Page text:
Because most surgical excision is performed in the periphery before referral to the LRCP, a tertiary care center, heterogeneity of technique and histopathological examination of excisional biopsy specimens may influence recurrence rates. In addition, patients referred to the LRCP may not be representative of the full spectrum of LM presentation, as many dermatologists, surgeons, and family physicians choose to observe the progress of the lesions. After treatment at the tertiary center, the area of interest would often be followed up by the original referring physician or family physician, which may lead to altered estimates of recurrence rates because there would no longer be documentation in the tertiary center medical records. However, if recurrence occurred, the patient would be referred back to the tertiary center, as it is the only cancer center in the region. As such, one can be reasonably sure that virtually all cases of recurrence are accurately represented within this retrospective review.
The data from our review support the use of carbon dioxide laser ablation to treat LM when surgical excision or radiation therapy is not feasible. However, as with all superficial ablative modalities, data on histologic clearance are unavailable. The physician's judgment as to the area of maximum thickness within the lesion for biopsy is not infallible and could misdiagnose LMM lesions. This could be potentially devastating for the patient, but close follow-up care ensures that early recurrence or invasion is not missed. The advantage of using carbon dioxide laser ablation over other lasers is that nonmelanocytic lesions will also be ablated. The risk is that melanocytes deep in adnexal structures cannot be treated with laser therapy.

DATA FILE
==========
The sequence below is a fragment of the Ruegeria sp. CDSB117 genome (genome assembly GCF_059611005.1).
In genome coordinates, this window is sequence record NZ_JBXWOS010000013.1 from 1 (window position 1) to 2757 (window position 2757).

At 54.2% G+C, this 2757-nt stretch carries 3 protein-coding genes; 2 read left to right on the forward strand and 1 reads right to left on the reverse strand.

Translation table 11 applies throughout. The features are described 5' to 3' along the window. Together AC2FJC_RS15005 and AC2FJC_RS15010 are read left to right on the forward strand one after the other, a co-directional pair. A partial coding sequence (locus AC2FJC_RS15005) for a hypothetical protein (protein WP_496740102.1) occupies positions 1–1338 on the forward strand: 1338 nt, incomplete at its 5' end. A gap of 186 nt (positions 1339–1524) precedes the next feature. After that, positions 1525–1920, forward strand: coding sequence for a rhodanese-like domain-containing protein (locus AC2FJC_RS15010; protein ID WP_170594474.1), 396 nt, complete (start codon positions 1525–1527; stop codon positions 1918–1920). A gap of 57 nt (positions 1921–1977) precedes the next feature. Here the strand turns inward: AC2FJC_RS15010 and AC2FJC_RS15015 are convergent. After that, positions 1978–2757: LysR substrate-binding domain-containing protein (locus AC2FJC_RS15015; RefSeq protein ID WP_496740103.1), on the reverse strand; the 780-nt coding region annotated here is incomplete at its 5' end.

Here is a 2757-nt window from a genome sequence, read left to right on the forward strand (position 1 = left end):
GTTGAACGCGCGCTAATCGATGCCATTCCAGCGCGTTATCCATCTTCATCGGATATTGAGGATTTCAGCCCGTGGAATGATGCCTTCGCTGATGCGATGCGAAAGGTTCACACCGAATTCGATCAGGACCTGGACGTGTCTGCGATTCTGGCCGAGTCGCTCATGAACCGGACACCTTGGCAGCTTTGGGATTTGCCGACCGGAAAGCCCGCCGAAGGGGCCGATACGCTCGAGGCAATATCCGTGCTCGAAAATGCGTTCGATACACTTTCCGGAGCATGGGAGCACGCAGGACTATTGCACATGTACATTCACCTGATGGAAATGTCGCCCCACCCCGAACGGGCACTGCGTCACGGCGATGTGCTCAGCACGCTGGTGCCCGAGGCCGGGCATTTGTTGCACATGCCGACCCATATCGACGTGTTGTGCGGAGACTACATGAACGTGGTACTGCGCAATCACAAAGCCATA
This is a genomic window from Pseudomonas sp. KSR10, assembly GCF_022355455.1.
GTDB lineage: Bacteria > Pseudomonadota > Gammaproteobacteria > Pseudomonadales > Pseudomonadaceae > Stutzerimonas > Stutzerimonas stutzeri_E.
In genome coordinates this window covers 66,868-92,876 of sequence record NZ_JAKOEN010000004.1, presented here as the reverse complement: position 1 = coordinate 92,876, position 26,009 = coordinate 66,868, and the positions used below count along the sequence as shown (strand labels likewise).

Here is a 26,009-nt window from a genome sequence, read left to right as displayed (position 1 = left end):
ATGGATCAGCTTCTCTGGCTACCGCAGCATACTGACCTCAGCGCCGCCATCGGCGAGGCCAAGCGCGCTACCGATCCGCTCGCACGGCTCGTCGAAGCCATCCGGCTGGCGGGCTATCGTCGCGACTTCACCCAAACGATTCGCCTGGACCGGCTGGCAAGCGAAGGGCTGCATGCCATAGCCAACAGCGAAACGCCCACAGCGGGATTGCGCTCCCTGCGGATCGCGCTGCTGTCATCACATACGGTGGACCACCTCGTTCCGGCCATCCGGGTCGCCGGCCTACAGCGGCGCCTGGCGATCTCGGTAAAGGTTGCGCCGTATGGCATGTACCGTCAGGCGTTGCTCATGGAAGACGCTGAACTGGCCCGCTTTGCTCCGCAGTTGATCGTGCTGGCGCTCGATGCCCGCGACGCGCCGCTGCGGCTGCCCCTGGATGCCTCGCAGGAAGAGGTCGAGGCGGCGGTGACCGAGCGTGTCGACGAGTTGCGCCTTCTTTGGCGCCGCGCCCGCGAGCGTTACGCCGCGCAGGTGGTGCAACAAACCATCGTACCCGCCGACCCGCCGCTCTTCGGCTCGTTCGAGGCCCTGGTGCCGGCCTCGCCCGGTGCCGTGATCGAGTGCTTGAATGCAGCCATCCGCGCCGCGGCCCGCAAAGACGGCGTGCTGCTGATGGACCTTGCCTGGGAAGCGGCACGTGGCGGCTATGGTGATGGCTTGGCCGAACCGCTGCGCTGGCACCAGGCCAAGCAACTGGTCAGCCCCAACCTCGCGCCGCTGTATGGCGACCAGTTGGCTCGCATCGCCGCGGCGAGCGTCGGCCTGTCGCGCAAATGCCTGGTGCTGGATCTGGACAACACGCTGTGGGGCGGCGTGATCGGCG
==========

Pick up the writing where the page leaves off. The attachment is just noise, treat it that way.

In conclusion, there is a need to develop standardized treatment for LM when surgical excision is not feasible. Numerous superficial ablative and immunomodulatory treatments exist, with no randomized controlled prospective studies definitively supporting the use of one modality over another. However, patient tolerance for a treatment modality and adverse effects may limit its use, regardless of the efficacy. Carbon dioxide laser ablation may have a role as an alternative treatment for LM, although the number of cases is too few to provide evidence of efficacy. In addition, the high 29.0% (9 of 31) recurrence rate among the radiation therapy group herein warrants a review of whether this modality should be used. Carbon dioxide laser ablation may be advantageous because it treats large lesions in cosmetically sensitive regions of the head and neck in a short period, with minimal morbidity. Prospective descriptive studies or controlled trials are recommended to characterize the use and efficacy of carbon dioxide laser ablation as a valid treatment for LM.
Correspondence: Corey C. Moore, MD, MSc, FRCSC, Department of Otolaryngology–Head and Neck Surgery, University of Western Ontario, 268 Grosvenor St, London, ON N6A 4V2, Canada (email@example.com).
Accepted for Publication: May 27, 2011.
Author Contributions: Dr Moore had full access to all the data in the study and takes responsibility for the integrity of the data and the accuracy of the data analysis. Study concept and design: Lee, Yu, and Moore. Acquisition of data: Lee and Moore. Analysis and interpretation of data: Lee, Sowerby, Temple, and Moore. Drafting of the manuscript: Lee, Sowerby, and Moore. Critical revision of the manuscript for important intellectual content: Sowerby, Temple, Yu, and Moore. Statistical analysis: Lee, Temple, and Moore. Obtained funding: Moore. Administrative, technical, and material support: Sowerby, Yu, and Moore. Study supervision: Temple, Yu, and Moore.
Financial Disclosure: None reported.
Previous Presentation: This study was presented at the 63rd Annual Meeting of the Canadian Society of Otolaryngology–Head and Neck Surgery; May 11, 2009; Halifax, Nova Scotia, Canada.